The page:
Male Nesting Behaviors

A few days ago, Hipmom remarked to me that dusting off ye olde blog, incidentally a few days away from the arrival of my second child, is a hallmark nesting behavior. I was taken aback. Here I was, for months accusing her of nesting and admonishing her for roping me into her little schemes to prepare for Baby. I mean, really, the baby does not need a room of her own for a few weeks, so what’s the rush? Get a bassinet? Feh, let’s make it out of the hospital with a detached infant first. But after some proper reframing (and I’m not talking about baby photos), I’m pretty darn proud of how well-prepared we are for our new child. And my wife couldn’t do it without me. I’ve also started realizing how much reflexive nesting I’ve been engaged in. Although much later in the game from my Hippartner, I’ve been nesting too, and without really knowing it.

Nesting is an instinct that’s been observed in both female animals and pregnant women. Whereas in the lower vertebrates it’s considered a key requirement for survival of the newborn, it’s regarded among us humans negatively, as an escape from reality, a fleeting moment of motherly hysteria. And it doesn’t only refer to abnormal behaviors, but also ordinary behaviors at the wrong time. If a crib is assembled or diapers are bought during the third trimester then we say, “Oh, she’s only preparing for Baby.” But if they’re done during the second trimester, then we say “Oooh, that’s classic nesting right there!” (And during the first trimester, well that’s grounds for clinical intervention.)

Look, I’m only defending the right of women to nest to their heart’s content because I think my wife is onto something, and that indeed many human males nest themselves. The largest difference between female nesting and male nesting is that while the former is geared toward the survival of the baby (the “Other”), the latter is geared toward the survival of the daddy (the “Self”). A subtler difference is that males tend to equate post-partum with post-Apocalyptic. We therefore try to check off items on our bucket list while judiciously preparing for the postnatal reality, having to sustain on meager rations.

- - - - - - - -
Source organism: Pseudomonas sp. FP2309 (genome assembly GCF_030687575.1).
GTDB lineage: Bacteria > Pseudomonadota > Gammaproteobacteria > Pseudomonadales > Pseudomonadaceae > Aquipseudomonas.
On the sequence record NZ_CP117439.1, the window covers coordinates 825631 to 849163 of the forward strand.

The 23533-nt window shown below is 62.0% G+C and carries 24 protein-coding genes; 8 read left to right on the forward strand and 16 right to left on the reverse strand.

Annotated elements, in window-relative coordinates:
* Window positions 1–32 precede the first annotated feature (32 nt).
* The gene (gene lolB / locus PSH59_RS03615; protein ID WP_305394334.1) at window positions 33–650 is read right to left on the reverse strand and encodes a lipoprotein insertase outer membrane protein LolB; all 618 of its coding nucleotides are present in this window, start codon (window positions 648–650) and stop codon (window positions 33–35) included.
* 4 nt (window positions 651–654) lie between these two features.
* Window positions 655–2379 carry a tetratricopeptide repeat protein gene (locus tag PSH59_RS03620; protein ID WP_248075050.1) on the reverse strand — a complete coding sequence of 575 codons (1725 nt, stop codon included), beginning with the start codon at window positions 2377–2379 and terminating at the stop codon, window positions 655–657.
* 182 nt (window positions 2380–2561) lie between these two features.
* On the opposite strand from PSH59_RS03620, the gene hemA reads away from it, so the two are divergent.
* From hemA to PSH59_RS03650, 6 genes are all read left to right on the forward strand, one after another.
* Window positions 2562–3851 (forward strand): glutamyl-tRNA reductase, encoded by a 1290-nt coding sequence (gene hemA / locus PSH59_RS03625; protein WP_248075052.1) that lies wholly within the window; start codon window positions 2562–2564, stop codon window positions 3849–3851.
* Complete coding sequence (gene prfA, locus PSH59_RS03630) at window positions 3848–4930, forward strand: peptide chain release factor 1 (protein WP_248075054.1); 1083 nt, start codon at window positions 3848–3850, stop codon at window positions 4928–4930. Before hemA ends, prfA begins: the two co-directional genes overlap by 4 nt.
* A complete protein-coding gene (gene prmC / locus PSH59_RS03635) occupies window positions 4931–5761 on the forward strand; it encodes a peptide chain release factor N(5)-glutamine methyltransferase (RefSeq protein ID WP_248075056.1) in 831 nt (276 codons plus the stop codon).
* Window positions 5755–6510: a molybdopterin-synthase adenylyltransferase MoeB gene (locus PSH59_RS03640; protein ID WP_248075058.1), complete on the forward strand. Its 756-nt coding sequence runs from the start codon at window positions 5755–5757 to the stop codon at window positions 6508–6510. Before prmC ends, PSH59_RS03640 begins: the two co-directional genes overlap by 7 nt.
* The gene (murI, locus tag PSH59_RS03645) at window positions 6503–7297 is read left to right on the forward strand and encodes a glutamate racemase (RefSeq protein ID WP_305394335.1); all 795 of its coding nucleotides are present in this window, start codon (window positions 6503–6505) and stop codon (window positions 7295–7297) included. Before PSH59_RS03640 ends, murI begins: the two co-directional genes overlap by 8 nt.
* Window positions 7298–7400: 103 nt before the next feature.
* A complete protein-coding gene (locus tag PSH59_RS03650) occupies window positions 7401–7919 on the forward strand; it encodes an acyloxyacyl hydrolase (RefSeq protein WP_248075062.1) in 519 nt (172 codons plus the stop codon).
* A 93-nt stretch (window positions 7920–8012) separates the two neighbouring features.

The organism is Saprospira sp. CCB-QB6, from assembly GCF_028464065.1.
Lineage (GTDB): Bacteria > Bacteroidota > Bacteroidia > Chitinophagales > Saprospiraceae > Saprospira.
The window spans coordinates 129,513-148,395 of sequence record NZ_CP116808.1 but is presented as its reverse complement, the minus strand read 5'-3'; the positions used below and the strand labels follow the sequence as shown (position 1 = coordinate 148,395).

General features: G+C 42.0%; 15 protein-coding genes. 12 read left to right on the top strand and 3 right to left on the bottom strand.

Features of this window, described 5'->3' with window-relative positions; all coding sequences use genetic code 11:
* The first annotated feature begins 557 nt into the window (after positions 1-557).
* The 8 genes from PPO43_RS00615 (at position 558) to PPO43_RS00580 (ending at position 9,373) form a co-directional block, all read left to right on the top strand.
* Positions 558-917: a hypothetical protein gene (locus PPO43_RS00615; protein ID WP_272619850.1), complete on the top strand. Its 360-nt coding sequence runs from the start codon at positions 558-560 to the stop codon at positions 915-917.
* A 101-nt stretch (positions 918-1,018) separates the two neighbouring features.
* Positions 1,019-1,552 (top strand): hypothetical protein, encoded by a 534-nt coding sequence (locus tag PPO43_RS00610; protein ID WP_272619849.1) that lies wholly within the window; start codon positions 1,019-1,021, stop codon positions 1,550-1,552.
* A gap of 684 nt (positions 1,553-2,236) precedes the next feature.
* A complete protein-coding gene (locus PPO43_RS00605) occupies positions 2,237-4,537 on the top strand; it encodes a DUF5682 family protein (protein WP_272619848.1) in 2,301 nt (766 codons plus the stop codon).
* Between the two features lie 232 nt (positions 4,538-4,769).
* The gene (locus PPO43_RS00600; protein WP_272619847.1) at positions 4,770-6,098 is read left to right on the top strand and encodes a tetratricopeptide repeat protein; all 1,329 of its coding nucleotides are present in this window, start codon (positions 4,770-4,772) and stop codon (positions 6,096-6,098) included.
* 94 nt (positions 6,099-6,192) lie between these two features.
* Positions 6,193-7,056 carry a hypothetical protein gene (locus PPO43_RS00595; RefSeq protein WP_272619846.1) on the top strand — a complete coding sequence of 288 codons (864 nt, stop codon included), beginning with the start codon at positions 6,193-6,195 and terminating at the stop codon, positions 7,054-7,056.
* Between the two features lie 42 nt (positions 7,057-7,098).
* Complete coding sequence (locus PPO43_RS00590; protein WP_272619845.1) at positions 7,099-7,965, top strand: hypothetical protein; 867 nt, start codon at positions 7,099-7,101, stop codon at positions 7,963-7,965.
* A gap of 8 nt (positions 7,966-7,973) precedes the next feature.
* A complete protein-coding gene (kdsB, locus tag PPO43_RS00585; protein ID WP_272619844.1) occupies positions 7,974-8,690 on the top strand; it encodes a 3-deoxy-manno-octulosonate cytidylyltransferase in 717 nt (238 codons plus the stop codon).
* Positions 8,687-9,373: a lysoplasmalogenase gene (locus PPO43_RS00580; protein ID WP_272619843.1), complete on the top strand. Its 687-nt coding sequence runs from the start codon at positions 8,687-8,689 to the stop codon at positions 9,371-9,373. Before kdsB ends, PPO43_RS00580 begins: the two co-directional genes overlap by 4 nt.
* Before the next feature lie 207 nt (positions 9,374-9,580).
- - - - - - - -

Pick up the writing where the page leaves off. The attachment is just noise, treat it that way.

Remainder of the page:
Whether you suspect someone (e.g., yourself) of exhibiting Male Nesting Syndrome™ or are seeking tips on managing prenatal boredom, you may find the following list of nesting behaviors useful.1

  • Mad Men marathon on Netflix. Once the baby arrives, television and general entertainment will be either strictly verboten, regulated, or completely banished from the household, so it’s important to get your fix in now. Being able to recite Don Draper lines in your head would come in handy during the 5th viewing of “Barney’s Adventure Bus”. Also, while Hipdad is a huge fan of Mad Men, this applies to many TV shows, R-rated comedies, horror movies, adult-themed cartoons, and any other media that does not fall under the genre “Kids and Family”.
  • Pay unpaid parking tickets. There’s no time like the prenatal present to pay those violations and overdue bills that have been collecting dust and interest for years on end. The baby must not grow up thinking their daddy a felon (if you’re an actual felon, more reason to pay up; think of it as “low-hanging fruit”). This, above all, is a matter of pride. Because in reality it might be pointless to pay these bills. By now, most of them have probably been transferred to collection agencies.
  • Build a mancave. Whether it’s a space in the garage, the basement, the office, the linen closet, the bomb shelter, or the bathroom, you need to build a private and sacred sanctuary for yourself. You will find yourself having to escape for a little while (just a few days) and the mancave lets you remain moderately accessible if the need arises. This is the most literal male-exhibited nesting behavior, but perhaps the most important. Note: Building a mancave in the baby’s new room doesn’t count.